I don't know the specifics of that one, in particular what filtering it has to give pure DC.
I suspect it has good filtering and regulation to be used with an Ardunio.
Computer circuitry requires good clean power.
Worth a chance, just check and re-check your polarity when applying it.
The Camera is 6 VOLTS......Beware of using 12v.....Most device can at higher voltage but it is not recommended.
Yeah I would like to know how to connect up 12v. I am a litte uncertain as these cameras do run off just two batteries meaning 6V. This makes me think its two 6v in parallel but appently you have it running on 12v. Can these devices just be extremely flexible?!
Going to say again, these Cameras are not 12v... they are 6v. ( actually 6.4v as the OEM cells new are 3.2v each ) Don't believe everything written on the internet.
First, the original day cam ( never sold ) used only 2 batteries due to lack of draw for IR illuminators. You can also run the IR cam on two cells perfectly but for less time than 4 as they are 2 sets in parrellel to double the available current ( usage time ).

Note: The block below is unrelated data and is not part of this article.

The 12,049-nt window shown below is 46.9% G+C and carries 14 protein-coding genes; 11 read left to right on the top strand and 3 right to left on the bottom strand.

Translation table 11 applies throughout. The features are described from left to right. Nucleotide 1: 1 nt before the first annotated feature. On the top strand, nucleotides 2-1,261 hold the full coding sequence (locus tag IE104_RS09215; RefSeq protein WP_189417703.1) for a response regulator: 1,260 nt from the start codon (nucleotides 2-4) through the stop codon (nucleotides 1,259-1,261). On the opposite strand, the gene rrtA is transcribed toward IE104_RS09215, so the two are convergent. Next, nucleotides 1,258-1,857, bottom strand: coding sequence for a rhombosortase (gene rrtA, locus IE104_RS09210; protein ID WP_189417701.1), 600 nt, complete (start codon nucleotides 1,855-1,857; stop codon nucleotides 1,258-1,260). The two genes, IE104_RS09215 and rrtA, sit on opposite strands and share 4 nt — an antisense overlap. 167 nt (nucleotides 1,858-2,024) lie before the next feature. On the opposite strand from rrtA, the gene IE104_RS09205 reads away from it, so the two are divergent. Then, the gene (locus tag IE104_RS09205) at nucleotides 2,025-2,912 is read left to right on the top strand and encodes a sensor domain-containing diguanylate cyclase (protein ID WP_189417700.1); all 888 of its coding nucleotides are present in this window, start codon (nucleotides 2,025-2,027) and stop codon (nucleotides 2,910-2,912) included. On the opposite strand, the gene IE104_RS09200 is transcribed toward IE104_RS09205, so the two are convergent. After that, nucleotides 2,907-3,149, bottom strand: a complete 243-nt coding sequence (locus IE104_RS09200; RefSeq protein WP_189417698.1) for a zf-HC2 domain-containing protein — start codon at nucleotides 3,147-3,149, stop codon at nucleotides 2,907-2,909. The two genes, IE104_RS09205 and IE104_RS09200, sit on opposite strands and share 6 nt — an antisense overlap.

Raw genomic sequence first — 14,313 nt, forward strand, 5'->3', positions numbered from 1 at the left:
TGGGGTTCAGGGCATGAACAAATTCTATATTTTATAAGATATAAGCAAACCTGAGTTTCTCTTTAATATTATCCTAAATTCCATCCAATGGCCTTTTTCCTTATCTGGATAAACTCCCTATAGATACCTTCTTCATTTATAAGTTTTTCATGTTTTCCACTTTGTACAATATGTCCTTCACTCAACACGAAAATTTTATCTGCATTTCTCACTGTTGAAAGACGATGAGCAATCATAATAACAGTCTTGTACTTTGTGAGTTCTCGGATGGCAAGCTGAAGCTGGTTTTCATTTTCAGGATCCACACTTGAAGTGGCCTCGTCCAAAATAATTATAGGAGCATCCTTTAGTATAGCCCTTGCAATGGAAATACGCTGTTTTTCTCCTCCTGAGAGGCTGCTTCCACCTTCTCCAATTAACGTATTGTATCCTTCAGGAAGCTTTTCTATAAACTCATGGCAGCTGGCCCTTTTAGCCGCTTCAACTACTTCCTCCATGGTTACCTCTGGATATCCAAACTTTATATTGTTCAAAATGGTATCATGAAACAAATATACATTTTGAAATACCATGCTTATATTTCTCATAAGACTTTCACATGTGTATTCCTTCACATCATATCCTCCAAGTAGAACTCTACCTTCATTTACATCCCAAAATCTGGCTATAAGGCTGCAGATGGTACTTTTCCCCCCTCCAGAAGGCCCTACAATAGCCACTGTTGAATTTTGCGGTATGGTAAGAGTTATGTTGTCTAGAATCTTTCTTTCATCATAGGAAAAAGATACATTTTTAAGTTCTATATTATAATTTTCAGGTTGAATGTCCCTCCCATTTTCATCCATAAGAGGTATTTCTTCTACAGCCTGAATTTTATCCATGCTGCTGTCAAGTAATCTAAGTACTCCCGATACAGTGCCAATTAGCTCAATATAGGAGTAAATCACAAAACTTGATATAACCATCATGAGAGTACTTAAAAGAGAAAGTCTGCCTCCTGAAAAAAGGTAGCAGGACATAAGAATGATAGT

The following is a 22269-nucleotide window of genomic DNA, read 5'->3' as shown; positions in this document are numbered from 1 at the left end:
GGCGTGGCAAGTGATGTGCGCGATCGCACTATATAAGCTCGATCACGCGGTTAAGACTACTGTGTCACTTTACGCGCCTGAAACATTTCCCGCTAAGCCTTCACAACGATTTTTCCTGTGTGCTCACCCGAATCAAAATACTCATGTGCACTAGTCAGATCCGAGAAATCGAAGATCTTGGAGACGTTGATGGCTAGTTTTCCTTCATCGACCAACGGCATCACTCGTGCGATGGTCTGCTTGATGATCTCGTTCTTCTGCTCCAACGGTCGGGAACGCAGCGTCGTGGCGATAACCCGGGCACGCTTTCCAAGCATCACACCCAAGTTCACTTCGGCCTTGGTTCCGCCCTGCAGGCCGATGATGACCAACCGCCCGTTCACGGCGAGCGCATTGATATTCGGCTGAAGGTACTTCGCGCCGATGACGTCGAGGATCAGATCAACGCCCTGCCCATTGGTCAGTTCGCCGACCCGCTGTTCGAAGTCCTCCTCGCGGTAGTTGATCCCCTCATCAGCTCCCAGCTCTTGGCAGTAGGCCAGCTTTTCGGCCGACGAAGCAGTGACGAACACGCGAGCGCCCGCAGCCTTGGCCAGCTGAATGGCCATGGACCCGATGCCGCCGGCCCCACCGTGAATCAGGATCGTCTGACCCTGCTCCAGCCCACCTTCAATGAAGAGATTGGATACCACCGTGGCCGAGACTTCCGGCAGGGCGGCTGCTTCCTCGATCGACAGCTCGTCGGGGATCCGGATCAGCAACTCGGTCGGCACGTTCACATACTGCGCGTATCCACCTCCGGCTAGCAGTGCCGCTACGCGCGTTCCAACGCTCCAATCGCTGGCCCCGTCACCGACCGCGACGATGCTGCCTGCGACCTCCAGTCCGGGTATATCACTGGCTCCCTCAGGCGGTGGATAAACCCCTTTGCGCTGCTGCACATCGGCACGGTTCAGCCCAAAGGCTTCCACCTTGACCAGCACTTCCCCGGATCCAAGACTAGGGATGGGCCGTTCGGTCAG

Second , the fact you can feed it 12v just means that the components can handle the higer voltage and don't forget there is a good voltage drop with DC over a run of wire ( based on gauge and lenght ).
As to the input voltage, using 3.7v rechargables, they can be as high as 4.2v+ off charge so the Arlo cams accept 8.4v without problem ( netgear has stated these cells will not damage the cams )
If you want to do the mods listed, that is up to you, but for long term I would stay closer to the designed input voltage if able
If done properly, there is no reason that a DC power source of the correct specifications should cause any harm to the device. The device does not know the difference.
If I am mistaken, please be specific in explaining. Otherwise, I find it disingenuous to insist that this may result in damage to the camera.
While it is possible that physical changes could result in damage, that is a seperate issue than the power source. It is very reasonable for people to want the option for an ac adapter. I do like the camera, but perhaps Arlo should include this feature in the future rather than warding customers from it.